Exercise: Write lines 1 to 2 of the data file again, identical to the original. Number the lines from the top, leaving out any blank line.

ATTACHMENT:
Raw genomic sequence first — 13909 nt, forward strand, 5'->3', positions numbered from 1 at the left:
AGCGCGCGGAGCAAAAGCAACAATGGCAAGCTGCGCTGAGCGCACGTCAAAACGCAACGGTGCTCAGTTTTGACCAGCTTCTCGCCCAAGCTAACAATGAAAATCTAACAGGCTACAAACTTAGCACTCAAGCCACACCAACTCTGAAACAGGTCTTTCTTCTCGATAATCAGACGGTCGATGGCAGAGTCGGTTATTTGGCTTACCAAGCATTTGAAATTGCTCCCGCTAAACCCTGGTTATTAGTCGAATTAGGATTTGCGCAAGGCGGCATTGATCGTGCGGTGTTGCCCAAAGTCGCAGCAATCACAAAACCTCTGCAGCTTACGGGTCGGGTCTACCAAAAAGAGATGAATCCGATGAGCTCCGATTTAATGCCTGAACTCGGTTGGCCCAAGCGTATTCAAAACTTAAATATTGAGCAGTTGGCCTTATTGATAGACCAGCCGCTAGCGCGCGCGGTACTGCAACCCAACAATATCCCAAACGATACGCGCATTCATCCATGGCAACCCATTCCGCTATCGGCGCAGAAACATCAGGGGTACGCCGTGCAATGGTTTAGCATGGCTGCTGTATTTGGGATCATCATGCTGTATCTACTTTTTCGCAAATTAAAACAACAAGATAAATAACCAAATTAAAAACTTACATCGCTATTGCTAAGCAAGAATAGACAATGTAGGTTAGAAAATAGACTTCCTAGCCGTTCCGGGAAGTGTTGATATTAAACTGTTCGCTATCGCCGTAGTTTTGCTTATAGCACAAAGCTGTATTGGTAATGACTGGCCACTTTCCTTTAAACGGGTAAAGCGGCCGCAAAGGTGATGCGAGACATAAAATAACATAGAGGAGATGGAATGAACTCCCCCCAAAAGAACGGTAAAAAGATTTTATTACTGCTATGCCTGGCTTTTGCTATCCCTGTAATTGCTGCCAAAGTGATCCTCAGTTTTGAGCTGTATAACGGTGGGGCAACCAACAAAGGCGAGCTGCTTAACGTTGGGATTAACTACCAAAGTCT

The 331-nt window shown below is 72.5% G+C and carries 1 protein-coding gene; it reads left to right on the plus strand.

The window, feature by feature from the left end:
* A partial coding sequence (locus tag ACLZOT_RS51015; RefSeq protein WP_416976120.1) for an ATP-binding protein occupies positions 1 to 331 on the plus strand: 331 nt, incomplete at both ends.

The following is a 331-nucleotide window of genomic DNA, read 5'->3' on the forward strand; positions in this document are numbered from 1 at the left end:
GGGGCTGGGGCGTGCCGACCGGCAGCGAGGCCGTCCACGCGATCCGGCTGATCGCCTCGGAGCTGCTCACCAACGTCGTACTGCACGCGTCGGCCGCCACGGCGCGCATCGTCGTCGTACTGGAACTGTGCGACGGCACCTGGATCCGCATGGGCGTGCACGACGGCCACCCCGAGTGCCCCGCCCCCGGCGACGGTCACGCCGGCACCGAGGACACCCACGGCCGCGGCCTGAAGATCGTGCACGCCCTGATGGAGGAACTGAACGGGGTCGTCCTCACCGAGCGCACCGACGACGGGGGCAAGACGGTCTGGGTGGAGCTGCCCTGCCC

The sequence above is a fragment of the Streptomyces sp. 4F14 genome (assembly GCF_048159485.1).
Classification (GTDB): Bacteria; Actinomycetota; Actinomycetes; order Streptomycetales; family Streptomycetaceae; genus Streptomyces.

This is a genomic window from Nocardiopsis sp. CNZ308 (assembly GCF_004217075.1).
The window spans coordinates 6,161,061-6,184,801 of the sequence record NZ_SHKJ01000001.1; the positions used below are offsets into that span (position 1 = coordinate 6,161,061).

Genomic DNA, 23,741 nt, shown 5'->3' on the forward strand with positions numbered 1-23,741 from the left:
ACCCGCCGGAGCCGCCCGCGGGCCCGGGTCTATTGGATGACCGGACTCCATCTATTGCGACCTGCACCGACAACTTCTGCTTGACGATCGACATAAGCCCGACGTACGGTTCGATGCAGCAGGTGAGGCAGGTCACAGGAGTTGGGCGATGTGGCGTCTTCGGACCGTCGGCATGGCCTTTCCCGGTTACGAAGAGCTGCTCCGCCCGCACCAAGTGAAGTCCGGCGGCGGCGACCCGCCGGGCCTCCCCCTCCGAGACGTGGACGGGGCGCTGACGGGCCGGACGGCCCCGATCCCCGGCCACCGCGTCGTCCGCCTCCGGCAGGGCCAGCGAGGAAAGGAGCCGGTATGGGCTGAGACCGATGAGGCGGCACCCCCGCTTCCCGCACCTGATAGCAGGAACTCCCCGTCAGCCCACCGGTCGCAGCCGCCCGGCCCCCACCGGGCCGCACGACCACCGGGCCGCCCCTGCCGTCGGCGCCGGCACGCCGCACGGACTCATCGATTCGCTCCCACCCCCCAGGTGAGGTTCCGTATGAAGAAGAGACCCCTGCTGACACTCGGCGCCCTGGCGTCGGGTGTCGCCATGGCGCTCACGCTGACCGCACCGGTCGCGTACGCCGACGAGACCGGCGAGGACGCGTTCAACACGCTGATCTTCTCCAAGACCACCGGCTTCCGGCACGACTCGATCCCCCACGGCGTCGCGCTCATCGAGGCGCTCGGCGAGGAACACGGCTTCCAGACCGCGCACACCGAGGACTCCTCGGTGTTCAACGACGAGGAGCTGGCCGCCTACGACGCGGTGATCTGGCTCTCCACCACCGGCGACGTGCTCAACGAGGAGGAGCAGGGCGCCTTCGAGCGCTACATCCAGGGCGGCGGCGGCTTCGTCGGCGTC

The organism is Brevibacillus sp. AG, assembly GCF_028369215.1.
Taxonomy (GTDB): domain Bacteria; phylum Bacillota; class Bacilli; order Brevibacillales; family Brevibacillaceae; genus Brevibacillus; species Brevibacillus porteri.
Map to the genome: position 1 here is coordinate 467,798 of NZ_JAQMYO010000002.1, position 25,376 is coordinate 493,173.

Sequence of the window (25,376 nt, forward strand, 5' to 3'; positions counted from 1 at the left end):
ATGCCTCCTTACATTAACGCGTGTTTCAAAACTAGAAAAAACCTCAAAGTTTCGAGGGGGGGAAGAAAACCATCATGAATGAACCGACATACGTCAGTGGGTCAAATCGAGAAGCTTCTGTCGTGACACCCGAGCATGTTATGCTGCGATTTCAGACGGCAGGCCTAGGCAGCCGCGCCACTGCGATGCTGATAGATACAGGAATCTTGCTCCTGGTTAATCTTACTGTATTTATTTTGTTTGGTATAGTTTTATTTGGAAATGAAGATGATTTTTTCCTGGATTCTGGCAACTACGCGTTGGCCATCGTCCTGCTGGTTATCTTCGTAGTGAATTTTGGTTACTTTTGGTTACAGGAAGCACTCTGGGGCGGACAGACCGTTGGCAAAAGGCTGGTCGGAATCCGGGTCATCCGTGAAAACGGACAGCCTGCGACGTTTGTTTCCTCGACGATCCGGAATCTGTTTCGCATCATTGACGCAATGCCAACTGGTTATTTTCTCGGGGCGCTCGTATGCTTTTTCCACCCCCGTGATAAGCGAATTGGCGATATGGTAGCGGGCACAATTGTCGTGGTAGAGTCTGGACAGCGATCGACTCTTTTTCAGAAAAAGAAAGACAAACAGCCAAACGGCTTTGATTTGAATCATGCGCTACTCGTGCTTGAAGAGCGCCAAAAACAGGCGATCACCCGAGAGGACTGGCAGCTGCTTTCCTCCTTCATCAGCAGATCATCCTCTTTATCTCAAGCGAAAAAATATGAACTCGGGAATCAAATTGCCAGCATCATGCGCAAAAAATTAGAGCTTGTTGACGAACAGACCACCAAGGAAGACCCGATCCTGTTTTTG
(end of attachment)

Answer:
Raw genomic sequence first — 13909 nt, forward strand, 5'->3', positions numbered from 1 at the left:
AGCGCGCGGAGCAAAAGCAACAATGGCAAGCTGCGCTGAGCGCACGTCAAAACGCAACGGTGCTCAGTTTTGACCAGCTTCTCGCCCAAGCTAACAATGAAAATCTAACAGGCTACAAACTTAGCACTCAAGCCACACCAACTCTGAAACAGGTCTTTCTTCTCGATAATCAGACGGTCGATGGCAGAGTCGGTTATTTGGCTTACCAAGCATTTGAAATTGCTCCCGCTAAACCCTGGTTATTAGTCGAATTAGGATTTGCGCAAGGCGGCATTGATCGTGCGGTGTTGCCCAAAGTCGCAGCAATCACAAAACCTCTGCAGCTTACGGGTCGGGTCTACCAAAAAGAGATGAATCCGATGAGCTCCGATTTAATGCCTGAACTCGGTTGGCCCAAGCGTATTCAAAACTTAAATATTGAGCAGTTGGCCTTATTGATAGACCAGCCGCTAGCGCGCGCGGTACTGCAACCCAACAATATCCCAAACGATACGCGCATTCATCCATGGCAACCCATTCCGCTATCGGCGCAGAAACATCAGGGGTACGCCGTGCAATGGTTTAGCATGGCTGCTGTATTTGGGATCATCATGCTGTATCTACTTTTTCGCAAATTAAAACAACAAGATAAATAACCAAATTAAAAACTTACATCGCTATTGCTAAGCAAGAATAGACAATGTAGGTTAGAAAATAGACTTCCTAGCCGTTCCGGGAAGTGTTGATATTAAACTGTTCGCTATCGCCGTAGTTTTGCTTATAGCACAAAGCTGTATTGGTAATGACTGGCCACTTTCCTTTAAACGGGTAAAGCGGCCGCAAAGGTGATGCGAGACATAAAATAACATAGAGGAGATGGAATGAACTCCCCCCAAAAGAACGGTAAAAAGATTTTATTACTGCTATGCCTGGCTTTTGCTATCCCTGTAATTGCTGCCAAAGTGATCCTCAGTTTTGAGCTGTATAACGGTGGGGCAACCAACAAAGGCGAGCTGCTTAACGTTGGGATTAACTACCAAAGTCT